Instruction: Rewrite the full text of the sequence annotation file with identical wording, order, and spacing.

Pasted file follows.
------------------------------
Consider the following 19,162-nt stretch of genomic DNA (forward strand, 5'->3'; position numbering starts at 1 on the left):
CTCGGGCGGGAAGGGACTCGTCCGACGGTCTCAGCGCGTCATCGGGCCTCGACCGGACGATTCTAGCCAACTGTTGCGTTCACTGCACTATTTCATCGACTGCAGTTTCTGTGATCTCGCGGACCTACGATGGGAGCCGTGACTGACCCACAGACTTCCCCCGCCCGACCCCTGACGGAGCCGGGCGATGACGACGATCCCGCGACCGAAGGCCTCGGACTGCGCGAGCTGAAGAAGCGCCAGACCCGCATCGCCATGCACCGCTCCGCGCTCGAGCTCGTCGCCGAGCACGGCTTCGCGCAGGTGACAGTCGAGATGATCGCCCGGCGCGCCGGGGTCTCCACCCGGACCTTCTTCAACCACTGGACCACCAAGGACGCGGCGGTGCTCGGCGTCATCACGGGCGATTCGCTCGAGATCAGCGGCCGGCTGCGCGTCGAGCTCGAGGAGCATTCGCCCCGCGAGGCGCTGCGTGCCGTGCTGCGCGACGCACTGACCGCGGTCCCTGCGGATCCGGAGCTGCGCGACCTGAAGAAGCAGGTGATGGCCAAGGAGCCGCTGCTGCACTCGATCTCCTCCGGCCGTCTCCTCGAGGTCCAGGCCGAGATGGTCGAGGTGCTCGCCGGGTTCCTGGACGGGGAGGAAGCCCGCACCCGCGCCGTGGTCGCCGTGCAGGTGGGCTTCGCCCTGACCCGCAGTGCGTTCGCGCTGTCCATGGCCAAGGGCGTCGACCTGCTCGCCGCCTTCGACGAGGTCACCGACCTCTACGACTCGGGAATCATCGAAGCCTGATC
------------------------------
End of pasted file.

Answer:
Consider the following 19,162-nt stretch of genomic DNA (forward strand, 5'->3'; position numbering starts at 1 on the left):
CTCGGGCGGGAAGGGACTCGTCCGACGGTCTCAGCGCGTCATCGGGCCTCGACCGGACGATTCTAGCCAACTGTTGCGTTCACTGCACTATTTCATCGACTGCAGTTTCTGTGATCTCGCGGACCTACGATGGGAGCCGTGACTGACCCACAGACTTCCCCCGCCCGACCCCTGACGGAGCCGGGCGATGACGACGATCCCGCGACCGAAGGCCTCGGACTGCGCGAGCTGAAGAAGCGCCAGACCCGCATCGCCATGCACCGCTCCGCGCTCGAGCTCGTCGCCGAGCACGGCTTCGCGCAGGTGACAGTCGAGATGATCGCCCGGCGCGCCGGGGTCTCCACCCGGACCTTCTTCAACCACTGGACCACCAAGGACGCGGCGGTGCTCGGCGTCATCACGGGCGATTCGCTCGAGATCAGCGGCCGGCTGCGCGTCGAGCTCGAGGAGCATTCGCCCCGCGAGGCGCTGCGTGCCGTGCTGCGCGACGCACTGACCGCGGTCCCTGCGGATCCGGAGCTGCGCGACCTGAAGAAGCAGGTGATGGCCAAGGAGCCGCTGCTGCACTCGATCTCCTCCGGCCGTCTCCTCGAGGTCCAGGCCGAGATGGTCGAGGTGCTCGCCGGGTTCCTGGACGGGGAGGAAGCCCGCACCCGCGCCGTGGTCGCCGTGCAGGTGGGCTTCGCCCTGACCCGCAGTGCGTTCGCGCTGTCCATGGCCAAGGGCGTCGACCTGCTCGCCGCCTTCGACGAGGTCACCGACCTCTACGACTCGGGAATCATCGAAGCCTGATC